The other important thing for beginning runners to remember is not to compare yourself to others. Right now, I run a 12-minute mile. I know that it’s not fast, but it’s helping me build endurance. The pace is both comfortable and challenging for me. I’m building a base right now that will hopefully lead to faster times and longer distances.

I also want to stress that running is not for everyone and it’s not the answer to losing weight. Running three miles often made me hungrier than if I had walked three miles. The important thing is to move in a way that is enjoyable for you.

The biggest lesson I have learned from running is that I can set and accomplish goals. Before getting healthy, I was kind of wandering aimlessly through life. I would not have described myself as a driven person who accomplished things, but completing a 5K changed all of that.

The biggest benefit from running has not been physical for me. It has been about believing in myself and learning along the way that If I work hard, I can do things I previously never thought possible. 🙂

Short and sweaty

The title of the post refers both to how I feel right now…and how my workout was. Double win.

I didn’t have a game plan for the gym today. My ankle has been feeling a little…off, so I wanted to get sweaty without any high-impact cardio. Mission accomplished!

I feel like I should say something here about how I have no professional training, and anything you do is at your own risk and should be monitored or something. I’m listing my workout below, but, please, do what’s comfortable and challenging for you at your level.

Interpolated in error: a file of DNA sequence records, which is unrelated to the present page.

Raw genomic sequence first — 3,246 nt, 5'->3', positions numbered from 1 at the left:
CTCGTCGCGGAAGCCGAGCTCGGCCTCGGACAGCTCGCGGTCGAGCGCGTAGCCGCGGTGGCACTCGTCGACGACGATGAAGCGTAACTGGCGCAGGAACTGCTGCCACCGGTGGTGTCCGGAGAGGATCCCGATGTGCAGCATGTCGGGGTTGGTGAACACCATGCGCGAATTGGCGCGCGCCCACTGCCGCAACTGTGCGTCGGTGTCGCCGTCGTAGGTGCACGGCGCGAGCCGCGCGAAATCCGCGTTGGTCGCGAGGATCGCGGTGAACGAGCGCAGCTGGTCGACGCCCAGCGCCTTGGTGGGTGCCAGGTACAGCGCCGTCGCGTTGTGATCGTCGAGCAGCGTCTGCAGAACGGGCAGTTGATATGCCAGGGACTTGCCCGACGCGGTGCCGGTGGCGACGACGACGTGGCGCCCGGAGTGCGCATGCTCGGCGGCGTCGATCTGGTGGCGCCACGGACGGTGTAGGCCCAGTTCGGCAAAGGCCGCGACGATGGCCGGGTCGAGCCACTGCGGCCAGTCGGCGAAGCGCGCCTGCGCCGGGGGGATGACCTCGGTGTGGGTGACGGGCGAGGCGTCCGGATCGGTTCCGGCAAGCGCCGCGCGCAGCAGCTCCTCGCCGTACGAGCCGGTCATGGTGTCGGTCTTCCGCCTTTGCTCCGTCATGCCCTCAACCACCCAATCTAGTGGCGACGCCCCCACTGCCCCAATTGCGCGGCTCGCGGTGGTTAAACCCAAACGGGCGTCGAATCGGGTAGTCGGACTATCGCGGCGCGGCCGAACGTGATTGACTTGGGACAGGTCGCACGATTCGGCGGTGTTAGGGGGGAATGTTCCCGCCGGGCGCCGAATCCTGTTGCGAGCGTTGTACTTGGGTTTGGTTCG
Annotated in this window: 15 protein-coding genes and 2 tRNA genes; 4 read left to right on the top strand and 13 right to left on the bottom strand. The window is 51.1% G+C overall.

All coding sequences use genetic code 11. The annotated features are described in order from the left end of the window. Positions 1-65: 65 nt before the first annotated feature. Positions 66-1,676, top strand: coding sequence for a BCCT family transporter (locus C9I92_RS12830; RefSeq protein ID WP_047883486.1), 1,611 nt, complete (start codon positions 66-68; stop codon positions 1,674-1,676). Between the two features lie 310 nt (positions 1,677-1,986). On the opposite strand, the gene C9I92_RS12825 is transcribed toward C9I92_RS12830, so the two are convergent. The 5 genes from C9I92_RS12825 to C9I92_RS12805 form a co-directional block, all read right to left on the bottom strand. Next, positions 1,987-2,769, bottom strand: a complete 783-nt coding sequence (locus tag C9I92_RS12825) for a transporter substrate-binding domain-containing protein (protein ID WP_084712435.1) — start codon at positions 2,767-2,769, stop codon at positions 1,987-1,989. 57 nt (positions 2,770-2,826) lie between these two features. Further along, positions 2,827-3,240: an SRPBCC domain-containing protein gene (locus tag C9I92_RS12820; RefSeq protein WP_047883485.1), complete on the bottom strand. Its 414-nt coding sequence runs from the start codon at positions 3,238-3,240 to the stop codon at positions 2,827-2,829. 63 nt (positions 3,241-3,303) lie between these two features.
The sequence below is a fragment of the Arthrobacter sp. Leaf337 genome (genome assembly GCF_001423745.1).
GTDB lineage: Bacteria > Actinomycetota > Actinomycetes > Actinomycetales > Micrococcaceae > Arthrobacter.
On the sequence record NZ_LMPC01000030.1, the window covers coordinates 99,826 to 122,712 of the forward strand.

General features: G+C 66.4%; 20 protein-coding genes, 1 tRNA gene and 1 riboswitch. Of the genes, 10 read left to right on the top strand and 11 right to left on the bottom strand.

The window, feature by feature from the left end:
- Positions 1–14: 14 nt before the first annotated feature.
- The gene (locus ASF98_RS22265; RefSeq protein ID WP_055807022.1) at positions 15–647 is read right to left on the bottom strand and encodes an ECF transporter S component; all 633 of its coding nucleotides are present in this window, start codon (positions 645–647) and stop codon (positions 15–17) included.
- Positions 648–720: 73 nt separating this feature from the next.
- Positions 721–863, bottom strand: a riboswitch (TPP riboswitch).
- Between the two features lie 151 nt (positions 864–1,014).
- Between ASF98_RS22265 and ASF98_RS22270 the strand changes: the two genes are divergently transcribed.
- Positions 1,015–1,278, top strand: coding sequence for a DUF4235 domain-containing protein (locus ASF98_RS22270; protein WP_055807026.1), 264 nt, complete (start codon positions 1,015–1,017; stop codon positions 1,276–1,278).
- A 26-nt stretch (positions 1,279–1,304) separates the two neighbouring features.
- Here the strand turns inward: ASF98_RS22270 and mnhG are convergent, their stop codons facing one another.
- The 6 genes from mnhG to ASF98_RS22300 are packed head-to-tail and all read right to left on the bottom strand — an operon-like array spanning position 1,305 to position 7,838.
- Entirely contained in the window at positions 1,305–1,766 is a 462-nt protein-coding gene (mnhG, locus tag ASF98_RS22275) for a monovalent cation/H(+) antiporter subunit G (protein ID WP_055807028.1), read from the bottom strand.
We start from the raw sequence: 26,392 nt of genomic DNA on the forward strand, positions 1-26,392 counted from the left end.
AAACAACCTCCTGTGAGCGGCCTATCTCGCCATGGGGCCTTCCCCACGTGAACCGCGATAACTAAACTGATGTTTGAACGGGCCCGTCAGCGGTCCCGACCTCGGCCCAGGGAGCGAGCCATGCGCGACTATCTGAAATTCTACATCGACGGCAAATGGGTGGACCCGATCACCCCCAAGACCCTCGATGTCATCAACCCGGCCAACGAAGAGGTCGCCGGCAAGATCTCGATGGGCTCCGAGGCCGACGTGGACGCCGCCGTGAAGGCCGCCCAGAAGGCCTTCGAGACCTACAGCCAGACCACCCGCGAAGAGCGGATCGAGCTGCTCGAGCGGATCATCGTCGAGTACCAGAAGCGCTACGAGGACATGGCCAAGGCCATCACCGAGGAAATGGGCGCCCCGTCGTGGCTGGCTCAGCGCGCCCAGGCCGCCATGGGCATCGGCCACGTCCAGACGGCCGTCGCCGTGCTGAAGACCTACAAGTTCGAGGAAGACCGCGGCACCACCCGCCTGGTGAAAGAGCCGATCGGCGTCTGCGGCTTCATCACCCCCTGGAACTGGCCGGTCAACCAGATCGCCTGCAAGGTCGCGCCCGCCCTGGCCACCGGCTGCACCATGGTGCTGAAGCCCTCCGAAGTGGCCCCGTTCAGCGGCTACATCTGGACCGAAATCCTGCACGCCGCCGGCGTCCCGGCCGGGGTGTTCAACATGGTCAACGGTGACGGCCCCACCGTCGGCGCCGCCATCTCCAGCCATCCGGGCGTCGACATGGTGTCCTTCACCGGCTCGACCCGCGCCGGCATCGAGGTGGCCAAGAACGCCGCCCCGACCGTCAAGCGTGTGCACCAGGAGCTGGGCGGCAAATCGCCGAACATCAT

Warm up: 10 min. on the treadmill at 3 mph

Overhead triceps extension with 8 pound medicine ball while standing on the half stability ball: 25 reps x 3 sets.

Deep squats, with butt touching half stability ball:  25 reps x 3 sets.

Side bends, holding a weighted bar above your head: 30 reps x 2 sets.

I’m not sure what the bar weighed, but it was the lightest of options at the gym. I realize that’s not helpful at all.

Bicep curls with weighted bar: 30 reps x 2 sets.

Walking lunges: 25 reps x 3 sets.

Leg lifts: 15 reps x 3 sets. <–these were tough…I barely finished the last set!

There ya go! I love workouts with little or no equipment, so this was perfect. For total honesty, I learned all of these move from a trainer that I’ve been working out with for about 3 months. He’s extremely creative and consistently finds new ways to tire me out every week. For a gym newbie like me, paying for training was one of the best decisions I ever made, and I highly recommend it!